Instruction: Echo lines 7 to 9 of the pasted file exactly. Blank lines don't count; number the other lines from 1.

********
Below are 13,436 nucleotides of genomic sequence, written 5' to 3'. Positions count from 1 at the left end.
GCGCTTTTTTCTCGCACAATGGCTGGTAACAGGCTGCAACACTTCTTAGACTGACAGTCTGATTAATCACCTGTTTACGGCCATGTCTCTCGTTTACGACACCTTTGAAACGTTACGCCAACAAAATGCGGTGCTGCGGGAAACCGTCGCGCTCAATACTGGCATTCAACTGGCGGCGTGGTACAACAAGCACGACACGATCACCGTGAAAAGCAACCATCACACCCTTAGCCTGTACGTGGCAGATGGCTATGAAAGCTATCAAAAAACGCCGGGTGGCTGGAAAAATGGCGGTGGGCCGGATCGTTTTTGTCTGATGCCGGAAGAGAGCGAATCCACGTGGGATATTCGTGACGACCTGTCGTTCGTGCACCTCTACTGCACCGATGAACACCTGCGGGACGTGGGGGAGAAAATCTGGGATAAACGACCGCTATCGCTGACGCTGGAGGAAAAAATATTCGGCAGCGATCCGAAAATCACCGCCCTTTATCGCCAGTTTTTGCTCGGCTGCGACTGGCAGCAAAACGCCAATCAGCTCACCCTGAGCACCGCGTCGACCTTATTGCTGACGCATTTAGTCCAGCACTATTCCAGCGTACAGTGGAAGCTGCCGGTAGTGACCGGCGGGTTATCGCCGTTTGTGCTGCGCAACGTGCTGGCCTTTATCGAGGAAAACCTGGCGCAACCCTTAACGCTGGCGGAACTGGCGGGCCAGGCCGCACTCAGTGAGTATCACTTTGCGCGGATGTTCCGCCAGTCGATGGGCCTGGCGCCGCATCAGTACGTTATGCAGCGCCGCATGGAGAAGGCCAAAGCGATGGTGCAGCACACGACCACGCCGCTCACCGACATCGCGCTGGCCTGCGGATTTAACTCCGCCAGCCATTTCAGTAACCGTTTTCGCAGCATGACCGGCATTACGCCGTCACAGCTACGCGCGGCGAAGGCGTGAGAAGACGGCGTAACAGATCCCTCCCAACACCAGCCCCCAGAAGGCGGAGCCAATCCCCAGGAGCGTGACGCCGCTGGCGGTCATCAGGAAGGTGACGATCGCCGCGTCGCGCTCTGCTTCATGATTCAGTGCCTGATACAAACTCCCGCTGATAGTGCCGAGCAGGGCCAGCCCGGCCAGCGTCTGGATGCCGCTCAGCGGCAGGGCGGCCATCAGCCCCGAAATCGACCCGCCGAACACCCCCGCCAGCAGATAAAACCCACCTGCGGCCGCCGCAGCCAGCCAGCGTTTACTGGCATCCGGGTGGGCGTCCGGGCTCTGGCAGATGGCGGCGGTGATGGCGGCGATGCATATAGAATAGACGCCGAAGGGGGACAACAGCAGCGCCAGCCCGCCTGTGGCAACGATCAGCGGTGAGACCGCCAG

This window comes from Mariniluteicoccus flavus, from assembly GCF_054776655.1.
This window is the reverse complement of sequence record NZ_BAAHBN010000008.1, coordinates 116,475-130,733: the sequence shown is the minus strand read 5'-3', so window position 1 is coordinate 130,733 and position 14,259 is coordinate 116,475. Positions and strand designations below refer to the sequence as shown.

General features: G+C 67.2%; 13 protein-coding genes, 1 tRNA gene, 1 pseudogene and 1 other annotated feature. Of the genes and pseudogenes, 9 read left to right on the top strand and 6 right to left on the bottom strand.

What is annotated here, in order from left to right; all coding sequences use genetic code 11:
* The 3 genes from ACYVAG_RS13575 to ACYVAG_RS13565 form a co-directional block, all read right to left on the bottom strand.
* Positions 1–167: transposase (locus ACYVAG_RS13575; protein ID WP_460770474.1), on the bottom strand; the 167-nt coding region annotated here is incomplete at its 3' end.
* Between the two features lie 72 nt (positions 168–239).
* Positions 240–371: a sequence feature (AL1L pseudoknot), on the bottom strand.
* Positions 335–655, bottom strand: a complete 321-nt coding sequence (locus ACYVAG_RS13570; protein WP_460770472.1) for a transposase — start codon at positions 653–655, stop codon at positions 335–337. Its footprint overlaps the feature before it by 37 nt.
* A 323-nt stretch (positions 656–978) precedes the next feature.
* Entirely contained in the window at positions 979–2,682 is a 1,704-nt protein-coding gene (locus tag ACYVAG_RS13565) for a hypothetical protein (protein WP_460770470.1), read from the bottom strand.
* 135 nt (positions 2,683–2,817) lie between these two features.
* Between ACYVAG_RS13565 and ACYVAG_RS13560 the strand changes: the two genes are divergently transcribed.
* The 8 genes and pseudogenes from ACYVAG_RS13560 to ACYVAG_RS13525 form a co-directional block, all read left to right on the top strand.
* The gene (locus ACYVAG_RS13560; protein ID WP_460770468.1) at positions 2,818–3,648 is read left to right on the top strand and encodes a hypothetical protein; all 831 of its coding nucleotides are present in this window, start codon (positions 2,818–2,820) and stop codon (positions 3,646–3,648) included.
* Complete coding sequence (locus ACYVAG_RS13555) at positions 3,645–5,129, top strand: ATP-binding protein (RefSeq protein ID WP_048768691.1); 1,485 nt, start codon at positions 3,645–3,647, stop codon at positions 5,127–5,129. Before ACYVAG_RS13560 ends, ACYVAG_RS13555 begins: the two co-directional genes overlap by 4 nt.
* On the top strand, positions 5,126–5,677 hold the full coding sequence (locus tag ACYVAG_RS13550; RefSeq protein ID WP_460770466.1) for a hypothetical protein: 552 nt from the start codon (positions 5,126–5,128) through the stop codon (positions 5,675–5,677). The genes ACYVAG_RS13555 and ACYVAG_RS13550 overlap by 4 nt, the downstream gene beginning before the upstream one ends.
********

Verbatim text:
* The 3 genes from ACYVAG_RS13575 to ACYVAG_RS13565 form a co-directional block, all read right to left on the bottom strand.
* Positions 1–167: transposase (locus ACYVAG_RS13575; protein ID WP_460770474.1), on the bottom strand; the 167-nt coding region annotated here is incomplete at its 3' end.
* Between the two features lie 72 nt (positions 168–239).